D.C. Mayor Marion Barry's administration, which has been sharply criticized over proposed social service cuts, is preparing a new $2 million to $3 million assistance program for persons with long-term disabilities.
The program would help people most affected by the mayor's proposal to eliminate the city's $14 million General Public Assistance program for the unemployed and disabled, officials said yesterday. The potential loss of the GPA program has spurred an outcry from community groups and some City Council members, who said the elimination of GPA without any alternative would be unacceptable.
"The feeling I have is that the safety net is being pulled out," Council Chairman David A. Clarke said at a council budget hearing yesterday. "There is a cadre of people for which there are no jobs, and the government has a responsibility to take care of them."
D.C. Social Services Commissioner Audrey Rowe said the long-term disability program would serve about 1,500 people who would lose all benefits and would not be eligible for any other assistance if GPA is eliminated.
GPA, originally designed to provide short-term aid to the temporarily disabled, has developed into a program of last resort for needy persons not covered by other forms of assistance. GPA now provides about 5,500 persons with an average of $189 a month in benefits.
The mayor's fiscal 1984 budget proposed eliminating GPA and transferring about $6 million of the funds to a more modest emergency assistance program, which would provide one-time cash grants to unemployed persons who need to pay some overdue bills.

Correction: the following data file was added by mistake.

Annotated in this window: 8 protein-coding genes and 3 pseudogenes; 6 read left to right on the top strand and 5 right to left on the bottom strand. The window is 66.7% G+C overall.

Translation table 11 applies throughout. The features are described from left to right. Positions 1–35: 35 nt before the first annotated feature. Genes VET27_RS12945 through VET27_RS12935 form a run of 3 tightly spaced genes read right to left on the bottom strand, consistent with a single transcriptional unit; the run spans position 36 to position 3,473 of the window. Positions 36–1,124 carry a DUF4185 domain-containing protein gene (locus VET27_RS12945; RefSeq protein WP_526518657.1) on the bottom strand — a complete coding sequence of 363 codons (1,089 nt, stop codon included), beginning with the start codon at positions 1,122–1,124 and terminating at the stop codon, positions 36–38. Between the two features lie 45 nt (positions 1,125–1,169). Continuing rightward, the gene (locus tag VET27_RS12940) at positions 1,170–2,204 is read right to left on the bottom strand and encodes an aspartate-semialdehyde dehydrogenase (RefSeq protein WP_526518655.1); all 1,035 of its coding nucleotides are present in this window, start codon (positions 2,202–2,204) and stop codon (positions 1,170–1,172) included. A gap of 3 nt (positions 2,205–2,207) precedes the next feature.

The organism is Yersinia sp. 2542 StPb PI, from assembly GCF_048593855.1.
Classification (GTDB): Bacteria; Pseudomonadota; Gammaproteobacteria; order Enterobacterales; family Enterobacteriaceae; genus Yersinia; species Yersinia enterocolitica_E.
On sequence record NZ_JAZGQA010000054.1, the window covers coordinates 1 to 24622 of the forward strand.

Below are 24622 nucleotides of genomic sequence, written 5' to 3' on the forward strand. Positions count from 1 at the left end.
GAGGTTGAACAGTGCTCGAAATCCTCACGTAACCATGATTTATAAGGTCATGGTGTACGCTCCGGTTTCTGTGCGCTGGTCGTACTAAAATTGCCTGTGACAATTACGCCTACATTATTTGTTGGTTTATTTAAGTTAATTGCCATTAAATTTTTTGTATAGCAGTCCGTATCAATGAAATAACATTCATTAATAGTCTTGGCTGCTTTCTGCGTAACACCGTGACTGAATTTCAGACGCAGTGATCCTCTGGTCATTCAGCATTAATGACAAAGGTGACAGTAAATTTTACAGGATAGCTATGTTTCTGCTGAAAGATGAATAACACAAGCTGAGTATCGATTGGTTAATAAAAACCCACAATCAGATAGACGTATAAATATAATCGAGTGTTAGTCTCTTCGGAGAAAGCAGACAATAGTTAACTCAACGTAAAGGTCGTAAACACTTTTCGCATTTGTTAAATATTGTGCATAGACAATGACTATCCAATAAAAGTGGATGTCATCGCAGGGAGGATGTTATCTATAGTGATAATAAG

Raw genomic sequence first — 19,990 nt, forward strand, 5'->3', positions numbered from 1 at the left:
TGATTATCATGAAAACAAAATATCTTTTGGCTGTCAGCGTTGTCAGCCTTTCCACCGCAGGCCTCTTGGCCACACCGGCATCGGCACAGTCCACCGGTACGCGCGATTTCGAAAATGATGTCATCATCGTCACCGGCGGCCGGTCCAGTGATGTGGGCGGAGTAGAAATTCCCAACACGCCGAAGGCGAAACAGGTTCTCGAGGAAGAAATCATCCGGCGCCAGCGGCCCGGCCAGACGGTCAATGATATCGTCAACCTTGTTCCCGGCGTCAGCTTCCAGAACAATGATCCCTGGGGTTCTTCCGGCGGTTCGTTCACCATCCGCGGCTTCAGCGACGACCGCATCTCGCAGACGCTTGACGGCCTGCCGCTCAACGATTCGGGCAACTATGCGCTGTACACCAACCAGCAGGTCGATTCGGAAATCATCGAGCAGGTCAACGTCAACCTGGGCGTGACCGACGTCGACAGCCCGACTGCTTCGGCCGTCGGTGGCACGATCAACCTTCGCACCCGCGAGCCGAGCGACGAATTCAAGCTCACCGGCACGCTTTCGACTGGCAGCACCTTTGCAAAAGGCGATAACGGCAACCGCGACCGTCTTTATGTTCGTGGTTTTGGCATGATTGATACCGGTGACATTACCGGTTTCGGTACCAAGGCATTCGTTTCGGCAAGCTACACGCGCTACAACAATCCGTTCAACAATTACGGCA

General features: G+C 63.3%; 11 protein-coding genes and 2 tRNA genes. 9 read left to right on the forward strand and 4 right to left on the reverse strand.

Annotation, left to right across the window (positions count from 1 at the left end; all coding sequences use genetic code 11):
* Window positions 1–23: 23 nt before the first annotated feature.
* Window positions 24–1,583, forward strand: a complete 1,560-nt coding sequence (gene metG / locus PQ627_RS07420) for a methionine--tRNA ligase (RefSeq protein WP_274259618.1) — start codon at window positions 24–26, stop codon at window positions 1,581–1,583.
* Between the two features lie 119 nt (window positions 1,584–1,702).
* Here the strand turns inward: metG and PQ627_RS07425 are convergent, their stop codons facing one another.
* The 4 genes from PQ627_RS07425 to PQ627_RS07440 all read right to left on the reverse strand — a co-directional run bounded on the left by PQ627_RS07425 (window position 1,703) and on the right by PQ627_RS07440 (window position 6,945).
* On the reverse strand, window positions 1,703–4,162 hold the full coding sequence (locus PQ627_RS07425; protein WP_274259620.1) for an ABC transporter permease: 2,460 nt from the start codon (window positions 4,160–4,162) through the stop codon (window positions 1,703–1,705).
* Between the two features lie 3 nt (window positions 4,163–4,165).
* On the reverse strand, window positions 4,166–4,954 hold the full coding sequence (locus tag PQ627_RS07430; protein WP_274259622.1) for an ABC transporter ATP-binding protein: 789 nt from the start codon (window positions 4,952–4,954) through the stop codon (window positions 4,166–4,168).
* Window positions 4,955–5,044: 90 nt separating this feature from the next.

Some GPA recipients would be encouraged to file for federal disability benefits, but only persons who are totally and permanently disabled are eligible for those.
Council member Polly Shackleton (D-Ward 3), chairman of the Committee on Human Services, presided over yesterday's hearing. She had told city officials earlier that she wanted them to come up with new alternatives for helping the needy, calling the plan in the mayor's budget "simply unacceptable."
She also opposed the proposed elimination of the medical charities program, which provides free care for the poor not covered by any other health program, many of them GPA recipients.
The hearing was conducted before a standing-room-only crowd made up largely of representatives of nonprofit charity organizations who came to protest the cuts in the social services budget.
Catholic Auxiliary Bishop Eugene A. Marino said he felt "a gnawing conviction that this budget is a turning point. I fear we may be starting down . . . a road of indifference and neglect paved with mistaken assumptions, overoptimistic forecasts and budget gimmicks."
Nancy Smith, director of the Child Advocacy Center, urged the council to shift funds from other parts of the budget to retain social service programs.
She pointed in particular to proposed increases of $500,000 in arts and humanities, $2 million for the city's financial management system and $1 million for advisory neighborhood commissions.
Shackleton agreed that doubling the budget for the neighborhood commissions from $1 million to $2 million "is a very poor idea."
Council member H.R. Crawford (Ward 7) asked officials of the Department of Human Services why renovations are continuing at Cedar Knoll when the mayor has proposed closing the facility.
The DHS officials said the renovation plans started several years ago and are just being completed now, and pointed out that children are still housed at the facility.
The department hopes to transfer youths requiring maximum security to the currently underused Children's Receiving Home, but first would have to get permission to do this through the courts and would have to renovate that facility, the officials said.